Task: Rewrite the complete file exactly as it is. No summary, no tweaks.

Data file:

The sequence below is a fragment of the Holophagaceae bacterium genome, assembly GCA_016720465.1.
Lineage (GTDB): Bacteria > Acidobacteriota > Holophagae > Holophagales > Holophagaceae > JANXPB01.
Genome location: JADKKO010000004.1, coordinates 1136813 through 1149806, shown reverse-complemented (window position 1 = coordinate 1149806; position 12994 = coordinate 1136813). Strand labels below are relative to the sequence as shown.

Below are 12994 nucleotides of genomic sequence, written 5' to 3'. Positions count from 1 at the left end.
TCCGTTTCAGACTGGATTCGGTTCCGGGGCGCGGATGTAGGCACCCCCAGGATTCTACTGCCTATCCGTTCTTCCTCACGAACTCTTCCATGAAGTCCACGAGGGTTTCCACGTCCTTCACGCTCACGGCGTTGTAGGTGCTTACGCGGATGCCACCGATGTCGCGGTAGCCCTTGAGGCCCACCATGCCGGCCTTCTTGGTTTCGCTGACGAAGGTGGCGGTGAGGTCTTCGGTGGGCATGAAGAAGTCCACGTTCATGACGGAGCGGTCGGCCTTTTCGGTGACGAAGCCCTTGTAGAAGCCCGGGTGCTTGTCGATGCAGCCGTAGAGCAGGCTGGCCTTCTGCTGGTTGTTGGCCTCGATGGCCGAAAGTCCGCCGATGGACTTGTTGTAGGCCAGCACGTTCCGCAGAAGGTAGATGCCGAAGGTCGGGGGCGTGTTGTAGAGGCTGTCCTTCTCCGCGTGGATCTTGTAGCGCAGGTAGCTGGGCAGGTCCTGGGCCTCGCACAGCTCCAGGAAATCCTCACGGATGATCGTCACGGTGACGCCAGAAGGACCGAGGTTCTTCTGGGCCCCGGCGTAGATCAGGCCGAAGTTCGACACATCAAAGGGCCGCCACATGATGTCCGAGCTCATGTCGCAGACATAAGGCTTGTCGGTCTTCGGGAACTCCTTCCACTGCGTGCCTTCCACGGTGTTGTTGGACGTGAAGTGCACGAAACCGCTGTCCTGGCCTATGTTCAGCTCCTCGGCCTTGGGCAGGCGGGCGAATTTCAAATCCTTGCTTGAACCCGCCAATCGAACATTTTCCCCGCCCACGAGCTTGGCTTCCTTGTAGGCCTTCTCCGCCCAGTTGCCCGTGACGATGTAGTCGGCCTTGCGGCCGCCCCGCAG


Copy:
The sequence below is a fragment of the Holophagaceae bacterium genome, assembly GCA_016720465.1.
Lineage (GTDB): Bacteria > Acidobacteriota > Holophagae > Holophagales > Holophagaceae > JANXPB01.
Genome location: JADKKO010000004.1, coordinates 1136813 through 1149806, shown reverse-complemented (window position 1 = coordinate 1149806; position 12994 = coordinate 1136813). Strand labels below are relative to the sequence as shown.

Below are 12994 nucleotides of genomic sequence, written 5' to 3'. Positions count from 1 at the left end.
TCCGTTTCAGACTGGATTCGGTTCCGGGGCGCGGATGTAGGCACCCCCAGGATTCTACTGCCTATCCGTTCTTCCTCACGAACTCTTCCATGAAGTCCACGAGGGTTTCCACGTCCTTCACGCTCACGGCGTTGTAGGTGCTTACGCGGATGCCACCGATGTCGCGGTAGCCCTTGAGGCCCACCATGCCGGCCTTCTTGGTTTCGCTGACGAAGGTGGCGGTGAGGTCTTCGGTGGGCATGAAGAAGTCCACGTTCATGACGGAGCGGTCGGCCTTTTCGGTGACGAAGCCCTTGTAGAAGCCCGGGTGCTTGTCGATGCAGCCGTAGAGCAGGCTGGCCTTCTGCTGGTTGTTGGCCTCGATGGCCGAAAGTCCGCCGATGGACTTGTTGTAGGCCAGCACGTTCCGCAGAAGGTAGATGCCGAAGGTCGGGGGCGTGTTGTAGAGGCTGTCCTTCTCCGCGTGGATCTTGTAGCGCAGGTAGCTGGGCAGGTCCTGGGCCTCGCACAGCTCCAGGAAATCCTCACGGATGATCGTCACGGTGACGCCAGAAGGACCGAGGTTCTTCTGGGCCCCGGCGTAGATCAGGCCGAAGTTCGACACATCAAAGGGCCGCCACATGATGTCCGAGCTCATGTCGCAGACATAAGGCTTGTCGGTCTTCGGGAACTCCTTCCACTGCGTGCCTTCCACGGTGTTGTTGGACGTGAAGTGCACGAAACCGCTGTCCTGGCCTATGTTCAGCTCCTCGGCCTTGGGCAGGCGGGCGAATTTCAAATCCTTGCTTGAACCCGCCAATCGAACATTTTCCCCGCCCACGAGCTTGGCTTCCTTGTAGGCCTTCTCCGCCCAGTTGCCCGTGACGATGTAGTCGGCCTTGCGGCCGCCCCGCAG